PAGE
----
Access to talent is a top site selection requirement. Communities successful in growing and attracting companies tend to also have strong population growth, which demonstrates the desirability of the location, the presence of jobs, and the availability of housing. High population growth can also raise concerns, with rapid growth driving up housing costs and tightening the competition for jobs.
The population of Longmont grew steadily over the past decade, on par with the State of Colorado and outpacing Boulder County. This indicates that Longmont continues to be a destination for migrants, both residents and businesses. From 2002 to 2012, Longmont’s population grew at an average annual rate of 1.3%, reaching a total population of 88,700 in 2012. This growth rate was just below the Colorado rate of 1.4% but nearly double the Boulder County rate of 0.7% and national rate of 0.9%. Notably, growth was higher in the early 2000s and lowest during the recession. Population growth has steadily picked up since 2009.
Longmont’s economy is intimately connected with the surrounding region. A majority of residents work outside of the city and a majority of jobs are filled by workers who live outside of the city. In total, Longmont is a net exporter of workers, with 19,600 entering each day for work, and 27,700 residents leaving for jobs outside the city. The vast majority of commuting Longmont residents work in Boulder and Denver, while local workers come from all across the Front Range.
Longmont has a higher than average median household income, which has risen significantly more quickly than the national average over the past five years, indicating strong income potential for workers in the city.
Longmont’s median age is 35.2, one of the lowest among benchmarked regions, and the city was the only geography examined that saw the median age decline from 2007 to 2012, showing the city getting younger. Colorado in general is younger than the nation, with a median age of 36.2 compared to 37.4 nationally. The Front Range is younger still, with a median age of 36 in the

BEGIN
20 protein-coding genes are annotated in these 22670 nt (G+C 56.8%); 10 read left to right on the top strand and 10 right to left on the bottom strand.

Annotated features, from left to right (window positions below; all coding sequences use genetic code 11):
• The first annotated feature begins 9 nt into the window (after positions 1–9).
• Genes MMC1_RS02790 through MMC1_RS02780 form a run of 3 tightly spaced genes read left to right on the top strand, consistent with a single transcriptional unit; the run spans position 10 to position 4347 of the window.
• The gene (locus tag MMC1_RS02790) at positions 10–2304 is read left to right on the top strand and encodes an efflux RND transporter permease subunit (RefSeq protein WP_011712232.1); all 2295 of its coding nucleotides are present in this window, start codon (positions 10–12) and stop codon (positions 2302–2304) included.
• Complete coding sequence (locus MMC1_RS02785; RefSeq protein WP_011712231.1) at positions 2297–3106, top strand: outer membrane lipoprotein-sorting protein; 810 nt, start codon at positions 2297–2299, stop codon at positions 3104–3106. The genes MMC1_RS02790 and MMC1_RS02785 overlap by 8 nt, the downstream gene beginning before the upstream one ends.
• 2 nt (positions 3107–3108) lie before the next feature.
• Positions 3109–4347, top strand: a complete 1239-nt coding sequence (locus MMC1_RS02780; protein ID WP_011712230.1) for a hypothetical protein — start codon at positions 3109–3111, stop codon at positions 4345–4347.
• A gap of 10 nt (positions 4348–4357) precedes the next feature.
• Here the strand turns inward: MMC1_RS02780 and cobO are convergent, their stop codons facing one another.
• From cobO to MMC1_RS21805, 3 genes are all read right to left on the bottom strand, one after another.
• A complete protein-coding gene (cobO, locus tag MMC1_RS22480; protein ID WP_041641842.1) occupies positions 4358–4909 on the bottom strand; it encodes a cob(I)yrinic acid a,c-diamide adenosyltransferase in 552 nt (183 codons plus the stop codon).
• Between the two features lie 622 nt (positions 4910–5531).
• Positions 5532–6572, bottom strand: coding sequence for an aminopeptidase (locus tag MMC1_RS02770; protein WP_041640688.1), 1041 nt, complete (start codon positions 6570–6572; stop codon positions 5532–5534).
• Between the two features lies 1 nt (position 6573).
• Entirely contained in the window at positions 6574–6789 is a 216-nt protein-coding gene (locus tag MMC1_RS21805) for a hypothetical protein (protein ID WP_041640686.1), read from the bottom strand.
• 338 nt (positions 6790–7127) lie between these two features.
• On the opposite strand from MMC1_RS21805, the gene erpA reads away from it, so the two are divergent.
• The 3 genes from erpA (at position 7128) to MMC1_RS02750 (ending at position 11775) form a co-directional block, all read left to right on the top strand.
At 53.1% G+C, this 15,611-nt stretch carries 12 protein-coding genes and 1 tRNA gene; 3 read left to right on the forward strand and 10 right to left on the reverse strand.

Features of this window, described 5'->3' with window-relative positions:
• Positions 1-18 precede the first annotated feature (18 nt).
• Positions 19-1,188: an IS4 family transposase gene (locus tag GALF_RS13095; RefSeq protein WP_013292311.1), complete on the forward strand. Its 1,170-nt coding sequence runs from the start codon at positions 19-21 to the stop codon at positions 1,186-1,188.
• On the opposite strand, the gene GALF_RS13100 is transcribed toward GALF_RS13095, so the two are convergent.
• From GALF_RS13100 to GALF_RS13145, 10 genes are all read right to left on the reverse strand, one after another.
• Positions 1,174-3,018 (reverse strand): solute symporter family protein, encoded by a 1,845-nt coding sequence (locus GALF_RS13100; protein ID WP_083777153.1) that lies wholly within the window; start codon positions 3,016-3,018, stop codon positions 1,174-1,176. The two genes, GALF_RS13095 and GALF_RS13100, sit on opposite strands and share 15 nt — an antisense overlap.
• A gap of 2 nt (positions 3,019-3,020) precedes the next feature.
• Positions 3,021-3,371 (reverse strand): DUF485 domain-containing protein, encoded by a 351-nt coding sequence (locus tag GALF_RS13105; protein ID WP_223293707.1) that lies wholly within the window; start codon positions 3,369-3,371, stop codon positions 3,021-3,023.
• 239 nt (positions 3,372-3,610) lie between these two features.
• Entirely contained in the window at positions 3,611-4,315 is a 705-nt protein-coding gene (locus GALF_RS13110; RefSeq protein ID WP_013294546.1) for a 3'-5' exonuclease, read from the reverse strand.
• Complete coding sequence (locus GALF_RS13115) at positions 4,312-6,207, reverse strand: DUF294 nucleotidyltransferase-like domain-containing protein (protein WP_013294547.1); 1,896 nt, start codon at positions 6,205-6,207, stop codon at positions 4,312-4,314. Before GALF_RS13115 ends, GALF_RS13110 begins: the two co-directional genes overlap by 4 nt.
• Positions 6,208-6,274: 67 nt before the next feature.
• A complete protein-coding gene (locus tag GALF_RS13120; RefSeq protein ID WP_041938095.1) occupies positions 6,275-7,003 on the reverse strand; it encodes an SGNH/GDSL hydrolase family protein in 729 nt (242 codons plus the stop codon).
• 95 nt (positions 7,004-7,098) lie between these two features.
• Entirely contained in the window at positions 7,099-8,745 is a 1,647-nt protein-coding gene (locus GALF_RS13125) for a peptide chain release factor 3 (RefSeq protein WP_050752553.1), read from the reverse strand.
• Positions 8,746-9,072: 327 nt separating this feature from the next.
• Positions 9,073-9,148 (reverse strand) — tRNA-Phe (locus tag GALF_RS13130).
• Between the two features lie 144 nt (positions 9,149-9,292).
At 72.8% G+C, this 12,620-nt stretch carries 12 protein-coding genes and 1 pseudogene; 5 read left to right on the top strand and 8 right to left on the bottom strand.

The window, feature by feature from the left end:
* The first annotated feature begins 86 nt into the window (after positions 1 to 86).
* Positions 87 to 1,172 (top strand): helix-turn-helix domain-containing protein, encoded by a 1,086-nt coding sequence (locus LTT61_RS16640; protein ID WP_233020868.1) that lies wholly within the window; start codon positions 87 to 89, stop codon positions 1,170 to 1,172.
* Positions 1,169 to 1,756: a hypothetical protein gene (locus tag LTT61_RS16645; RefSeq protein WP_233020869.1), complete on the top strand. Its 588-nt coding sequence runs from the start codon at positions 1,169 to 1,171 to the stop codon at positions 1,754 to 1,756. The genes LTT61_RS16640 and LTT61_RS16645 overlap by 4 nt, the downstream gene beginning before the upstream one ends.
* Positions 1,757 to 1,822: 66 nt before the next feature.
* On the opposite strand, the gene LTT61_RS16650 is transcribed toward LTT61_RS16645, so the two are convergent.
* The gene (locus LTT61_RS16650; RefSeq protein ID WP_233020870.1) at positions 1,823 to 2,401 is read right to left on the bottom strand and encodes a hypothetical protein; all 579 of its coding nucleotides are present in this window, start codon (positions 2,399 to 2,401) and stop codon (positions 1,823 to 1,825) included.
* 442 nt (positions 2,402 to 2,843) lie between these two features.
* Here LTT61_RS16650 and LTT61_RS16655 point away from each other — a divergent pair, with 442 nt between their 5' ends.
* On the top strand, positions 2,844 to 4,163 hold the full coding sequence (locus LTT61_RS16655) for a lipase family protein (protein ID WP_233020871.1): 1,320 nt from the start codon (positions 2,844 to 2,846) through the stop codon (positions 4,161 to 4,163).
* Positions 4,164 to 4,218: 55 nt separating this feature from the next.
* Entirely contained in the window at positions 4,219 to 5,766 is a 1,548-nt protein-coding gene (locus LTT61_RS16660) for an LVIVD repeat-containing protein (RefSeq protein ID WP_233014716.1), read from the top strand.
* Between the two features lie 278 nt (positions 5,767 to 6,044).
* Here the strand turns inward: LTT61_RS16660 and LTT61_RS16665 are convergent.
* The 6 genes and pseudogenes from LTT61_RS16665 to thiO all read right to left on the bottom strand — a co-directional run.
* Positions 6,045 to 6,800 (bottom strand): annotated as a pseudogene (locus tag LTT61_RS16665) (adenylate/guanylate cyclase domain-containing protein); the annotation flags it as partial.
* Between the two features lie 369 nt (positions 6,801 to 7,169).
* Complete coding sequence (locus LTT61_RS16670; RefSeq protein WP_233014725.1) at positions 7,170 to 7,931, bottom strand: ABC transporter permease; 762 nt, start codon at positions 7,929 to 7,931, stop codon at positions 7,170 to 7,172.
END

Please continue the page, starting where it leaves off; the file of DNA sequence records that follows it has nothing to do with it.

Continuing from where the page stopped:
Denver MSA and 35.7 in Boulder County, but Longmont has the lowest besides Weld County.
Longmont is better educated than the national average, but less well-educated than Boulder County and the Fort Collins MSA, which are both home to large, public universities. In Longmont, 37% of residents have a bachelor’s degree or higher, compared to 29% nationally, 37% in Colorado, 58% in Boulder County, and 45% in the Fort Collins MSA. As a city without a large university, Longmont is exceptionally well educated, with a particularly share of the population (15%) holding a master’s degree or higher.
Front Range Community College is a tremendous asset in Longmont, contributing to the nearly 6,300 college students in the city and working closely with local businesses and leadership to identify educational needs.
The large Latino community in Longmont presents a significant asset to the city, representing a young, rapidly growing, family-oriented workforce with strong language skills and diverse cultures. However, continued economic and educational disparities threaten to erode the economic stability of the community.